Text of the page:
THIS IS A RUSH TRANSCRIPT. THIS COPY MAY NOT BE IN ITS FINAL FORM AND MAY BE UPDATED.
THIS IS A RUSH TRANSCRIPT. THIS COPY MAY NOT BE IN ITS FINAL FORM AND MAY BE UPDATED.
JOIE CHEN, CNN ANCHOR: We want to take you out to the Pentagon now, the daily Department of Defense briefing being done today by Rear Admiral Craig Quigley. He has been talking actually about the efforts from the various military forces to assist in the upper Midwest with flooding conditions there, talking about some of the investment there.
But right now, he's answering reporters' questions, which began with some questions about the Taiwan arms sales. Let's listen.
REAR ADM. CRAIG QUIGLEY, DEFENSE DEPARTMENT SPOKESMAN: ... this list of systems, if the Taiwanese wish to purchase them. And the way ahead from here is that the Taiwanese will take this list back home and they will discuss it within their government, within their military in the weeks and months ahead, and make an assessment as to whether or not the individual items on the list are affordable.
Is this a system that fits into their overall blueprint and architecture for their defense capabilities in the years ahead? Will I have training systems, maintenance systems in place or can I hire those out? How will I support these systems once I have them in my inventory?
And it's entirely conceivable in truth, many times in past years, that an item that we say will be approved should the Taiwanese ask for it, the Taiwanese never ask. And after further assessment on their part, they determine that it's not affordable or not desirable for some reason or another and just simply never ask.
But if there's an item on the list that they do wish to pursue, then it's a separate and individual exchange of letters. It's a request for a sale and it goes through the normal process that you're more familiar with, I think, in our normal discourse between nations, where you ultimately have the notification of the Congress and the whole bit.
So this is the first step, really, in this process that will go on for another year. It's an additive process, of course. The sales of equipments from prior years all go into the assessment that we do to try to determine the legitimate defensive needs of Taiwan.
QUESTION: Just a brief follow-up again. What incentive do the Taiwanese have to buy Kidds if they're still holding out the prospect of Aegis? And how do you response to Chinese charges that submarines are offensive weapons and not defensive weapons? QUIGLEY: Well, to the first question, the next step from here, once we have expressed our willingness to approve the sale or transfer of the four Kidd-class destroyers, the Taiwanese then take that back, and they say, "OK, do we want four?"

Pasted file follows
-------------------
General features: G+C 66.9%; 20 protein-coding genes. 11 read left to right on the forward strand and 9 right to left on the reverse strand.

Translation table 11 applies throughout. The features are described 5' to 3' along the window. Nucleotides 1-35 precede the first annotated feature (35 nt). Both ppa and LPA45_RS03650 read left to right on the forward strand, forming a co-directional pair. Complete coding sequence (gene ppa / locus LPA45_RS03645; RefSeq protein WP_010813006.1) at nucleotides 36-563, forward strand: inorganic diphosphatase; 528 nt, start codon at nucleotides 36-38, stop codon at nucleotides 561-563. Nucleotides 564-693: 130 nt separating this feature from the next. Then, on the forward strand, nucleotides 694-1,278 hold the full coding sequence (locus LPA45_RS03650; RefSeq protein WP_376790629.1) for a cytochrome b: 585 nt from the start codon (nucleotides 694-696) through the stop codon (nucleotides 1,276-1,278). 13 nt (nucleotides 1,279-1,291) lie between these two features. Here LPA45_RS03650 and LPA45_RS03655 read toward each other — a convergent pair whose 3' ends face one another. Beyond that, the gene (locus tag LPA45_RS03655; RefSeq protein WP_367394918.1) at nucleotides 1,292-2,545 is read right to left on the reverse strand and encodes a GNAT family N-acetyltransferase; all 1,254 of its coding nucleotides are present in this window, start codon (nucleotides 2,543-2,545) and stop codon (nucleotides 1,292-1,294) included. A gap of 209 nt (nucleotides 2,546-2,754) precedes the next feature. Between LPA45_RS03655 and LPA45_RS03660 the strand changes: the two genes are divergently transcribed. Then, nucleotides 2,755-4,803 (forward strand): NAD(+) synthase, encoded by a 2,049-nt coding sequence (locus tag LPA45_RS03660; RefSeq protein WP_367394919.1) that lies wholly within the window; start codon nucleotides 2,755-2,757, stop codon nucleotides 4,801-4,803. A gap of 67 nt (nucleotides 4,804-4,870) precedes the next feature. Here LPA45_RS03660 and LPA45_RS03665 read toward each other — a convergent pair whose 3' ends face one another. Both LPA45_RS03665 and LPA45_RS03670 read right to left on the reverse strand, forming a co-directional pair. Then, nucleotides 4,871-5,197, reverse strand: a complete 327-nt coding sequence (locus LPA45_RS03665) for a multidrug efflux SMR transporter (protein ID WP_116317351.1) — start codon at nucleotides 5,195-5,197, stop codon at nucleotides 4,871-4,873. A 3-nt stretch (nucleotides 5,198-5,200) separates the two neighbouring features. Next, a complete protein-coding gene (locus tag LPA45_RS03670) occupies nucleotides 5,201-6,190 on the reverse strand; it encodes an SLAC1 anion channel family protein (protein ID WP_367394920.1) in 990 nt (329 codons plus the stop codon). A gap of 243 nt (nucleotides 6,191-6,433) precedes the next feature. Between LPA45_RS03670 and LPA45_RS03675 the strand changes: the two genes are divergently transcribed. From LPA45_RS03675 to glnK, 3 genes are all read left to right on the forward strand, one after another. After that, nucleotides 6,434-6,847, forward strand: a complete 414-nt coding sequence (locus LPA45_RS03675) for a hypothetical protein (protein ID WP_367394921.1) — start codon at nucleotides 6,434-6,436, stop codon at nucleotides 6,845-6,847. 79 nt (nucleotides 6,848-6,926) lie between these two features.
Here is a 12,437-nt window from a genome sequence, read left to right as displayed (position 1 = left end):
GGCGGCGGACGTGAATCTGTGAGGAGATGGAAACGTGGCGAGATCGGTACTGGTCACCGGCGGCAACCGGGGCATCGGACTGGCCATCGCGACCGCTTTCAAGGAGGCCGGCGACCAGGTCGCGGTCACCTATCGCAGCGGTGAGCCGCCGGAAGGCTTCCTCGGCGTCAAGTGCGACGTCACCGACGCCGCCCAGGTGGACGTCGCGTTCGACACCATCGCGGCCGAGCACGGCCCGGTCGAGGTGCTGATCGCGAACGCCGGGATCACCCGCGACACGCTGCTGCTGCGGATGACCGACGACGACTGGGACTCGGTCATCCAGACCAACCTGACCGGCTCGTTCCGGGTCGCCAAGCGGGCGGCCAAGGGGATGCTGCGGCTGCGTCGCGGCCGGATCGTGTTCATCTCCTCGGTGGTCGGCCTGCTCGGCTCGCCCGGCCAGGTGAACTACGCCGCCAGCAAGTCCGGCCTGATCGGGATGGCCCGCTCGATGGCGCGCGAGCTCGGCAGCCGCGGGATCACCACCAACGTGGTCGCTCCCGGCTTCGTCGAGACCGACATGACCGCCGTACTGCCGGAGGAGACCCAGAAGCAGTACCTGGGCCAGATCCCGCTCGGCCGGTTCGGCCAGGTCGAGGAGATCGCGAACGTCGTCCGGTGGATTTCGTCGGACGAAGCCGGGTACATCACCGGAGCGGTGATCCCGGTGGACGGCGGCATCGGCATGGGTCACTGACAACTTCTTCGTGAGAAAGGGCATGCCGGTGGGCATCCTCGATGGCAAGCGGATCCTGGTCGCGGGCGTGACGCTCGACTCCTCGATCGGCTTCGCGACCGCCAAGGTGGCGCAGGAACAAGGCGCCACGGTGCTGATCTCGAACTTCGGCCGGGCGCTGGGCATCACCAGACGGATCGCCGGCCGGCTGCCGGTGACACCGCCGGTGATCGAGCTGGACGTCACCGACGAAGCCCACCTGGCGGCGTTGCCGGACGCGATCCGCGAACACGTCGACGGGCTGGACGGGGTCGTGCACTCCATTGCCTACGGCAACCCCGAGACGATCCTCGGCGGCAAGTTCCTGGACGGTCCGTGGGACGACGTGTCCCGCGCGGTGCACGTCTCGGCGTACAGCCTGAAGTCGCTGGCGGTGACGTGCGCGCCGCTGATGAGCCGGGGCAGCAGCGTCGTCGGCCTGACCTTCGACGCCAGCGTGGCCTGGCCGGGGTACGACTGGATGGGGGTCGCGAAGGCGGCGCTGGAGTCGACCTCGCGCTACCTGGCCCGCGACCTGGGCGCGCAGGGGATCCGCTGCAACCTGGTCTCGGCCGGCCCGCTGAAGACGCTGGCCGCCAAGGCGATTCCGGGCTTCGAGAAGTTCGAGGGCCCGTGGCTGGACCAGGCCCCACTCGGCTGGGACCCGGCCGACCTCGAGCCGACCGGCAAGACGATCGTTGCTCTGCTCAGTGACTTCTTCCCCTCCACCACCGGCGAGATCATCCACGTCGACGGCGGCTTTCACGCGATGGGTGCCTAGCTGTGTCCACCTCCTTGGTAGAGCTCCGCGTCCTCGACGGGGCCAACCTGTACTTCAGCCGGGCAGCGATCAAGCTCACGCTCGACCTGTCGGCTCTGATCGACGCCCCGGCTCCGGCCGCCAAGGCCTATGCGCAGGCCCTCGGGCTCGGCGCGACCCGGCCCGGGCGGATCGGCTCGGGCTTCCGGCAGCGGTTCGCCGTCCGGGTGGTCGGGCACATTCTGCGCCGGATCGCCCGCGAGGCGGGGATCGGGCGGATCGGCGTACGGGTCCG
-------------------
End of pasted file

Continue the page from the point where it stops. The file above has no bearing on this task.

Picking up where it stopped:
"Do we want a number different than four? How would we man them? How would we train our sailors to operate them? How would they fit into our overall defense architecture?"
And it's possible that they would not ask for those four Kidd- class destroyers to be made available to them. It's entirely possible.
So that the next step from here is, them to take this list back home and to go through it, item by item, look at it holistically -- "How does it approve my defense capabilities? Is it affordable? Is it maintainable?" -- and things of that sort.
So the answer to your first question, at this point, really rests with the Taiwanese.
QUESTION: On the submarines, how about the charge by the Chinese that submarines are offensive weapons? And we don't build diesel- class subs. How would that be handled?
QUIGLEY: Well, we don't know the answer to the, "How it would be handled," yet. I mean, we're just not to that -- first things first.
And first, the Taiwanese would have to express their interest in pursuing the acquisition of diesel-electric submarines and that there are a variety of designs available in the world today. But we just have to take that one step at a time, and we're not that far yet.
QUESTION: The Chinese say that they are offensive weapons.
QUIGLEY: Well, I would disagree with that and say that the spirit in which we would preapprove them for sale to the Taiwanese was as a system that would meet the legitimate defense needs of Taiwan.
QUESTION: Are you raising the possibility of building new diesel submarines for Taiwan?
QUIGLEY: Don't know the answer to that one yet. Like I say, first things first. There are a variety of good diesel-electric submarine designs available today. You could manufacture them in several different places. You could do licensing agreements. I just don't know which way that would go.
QUESTION: German diesel submarines?
QUIGLEY: The Germans have a good design. The Dutch have a good design. I believe the Italians -- there are good designs for diesel- electric submarines out there.
QUESTION: They would build them and we would supply them to Taiwan? QUIGLEY: Don't know that step.
QUESTION: The Germans and the Dutch are the two main manufacturers of private subs. And both of their governments said today that they haven't even been approached or sounded out on the issue of licenses.
QUIGLEY: Right, that's because we're not to that step yet. The next step, as I've said, is the Taiwanese to express their interest in pursuing this. This is our willingness to approve their request -- in advance, preapproval, if you will -- should they so desire.